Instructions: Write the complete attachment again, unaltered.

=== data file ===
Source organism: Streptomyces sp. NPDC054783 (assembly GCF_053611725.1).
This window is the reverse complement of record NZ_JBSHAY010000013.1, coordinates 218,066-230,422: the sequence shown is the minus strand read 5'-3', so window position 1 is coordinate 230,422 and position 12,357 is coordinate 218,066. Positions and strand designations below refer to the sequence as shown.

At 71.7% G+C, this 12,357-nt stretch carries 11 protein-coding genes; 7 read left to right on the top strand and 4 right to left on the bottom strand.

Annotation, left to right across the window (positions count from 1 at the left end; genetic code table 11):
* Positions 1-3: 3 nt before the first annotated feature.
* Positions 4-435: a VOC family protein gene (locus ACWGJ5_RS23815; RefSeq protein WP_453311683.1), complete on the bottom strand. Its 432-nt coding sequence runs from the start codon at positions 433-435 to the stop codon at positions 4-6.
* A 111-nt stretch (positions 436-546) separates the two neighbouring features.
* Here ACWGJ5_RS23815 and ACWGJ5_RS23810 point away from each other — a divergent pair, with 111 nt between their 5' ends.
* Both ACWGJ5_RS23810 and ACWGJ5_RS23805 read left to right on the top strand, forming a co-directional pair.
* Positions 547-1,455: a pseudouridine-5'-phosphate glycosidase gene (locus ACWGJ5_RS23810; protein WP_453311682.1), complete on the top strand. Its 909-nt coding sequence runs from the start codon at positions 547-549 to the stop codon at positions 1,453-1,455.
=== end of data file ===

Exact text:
Source organism: Streptomyces sp. NPDC054783 (assembly GCF_053611725.1).
This window is the reverse complement of record NZ_JBSHAY010000013.1, coordinates 218,066-230,422: the sequence shown is the minus strand read 5'-3', so window position 1 is coordinate 230,422 and position 12,357 is coordinate 218,066. Positions and strand designations below refer to the sequence as shown.

At 71.7% G+C, this 12,357-nt stretch carries 11 protein-coding genes; 7 read left to right on the top strand and 4 right to left on the bottom strand.

Annotation, left to right across the window (positions count from 1 at the left end; genetic code table 11):
* Positions 1-3: 3 nt before the first annotated feature.
* Positions 4-435: a VOC family protein gene (locus ACWGJ5_RS23815; RefSeq protein WP_453311683.1), complete on the bottom strand. Its 432-nt coding sequence runs from the start codon at positions 433-435 to the stop codon at positions 4-6.
* A 111-nt stretch (positions 436-546) separates the two neighbouring features.
* Here ACWGJ5_RS23815 and ACWGJ5_RS23810 point away from each other — a divergent pair, with 111 nt between their 5' ends.
* Both ACWGJ5_RS23810 and ACWGJ5_RS23805 read left to right on the top strand, forming a co-directional pair.
* Positions 547-1,455: a pseudouridine-5'-phosphate glycosidase gene (locus ACWGJ5_RS23810; protein WP_453311682.1), complete on the top strand. Its 909-nt coding sequence runs from the start codon at positions 547-549 to the stop codon at positions 1,453-1,455.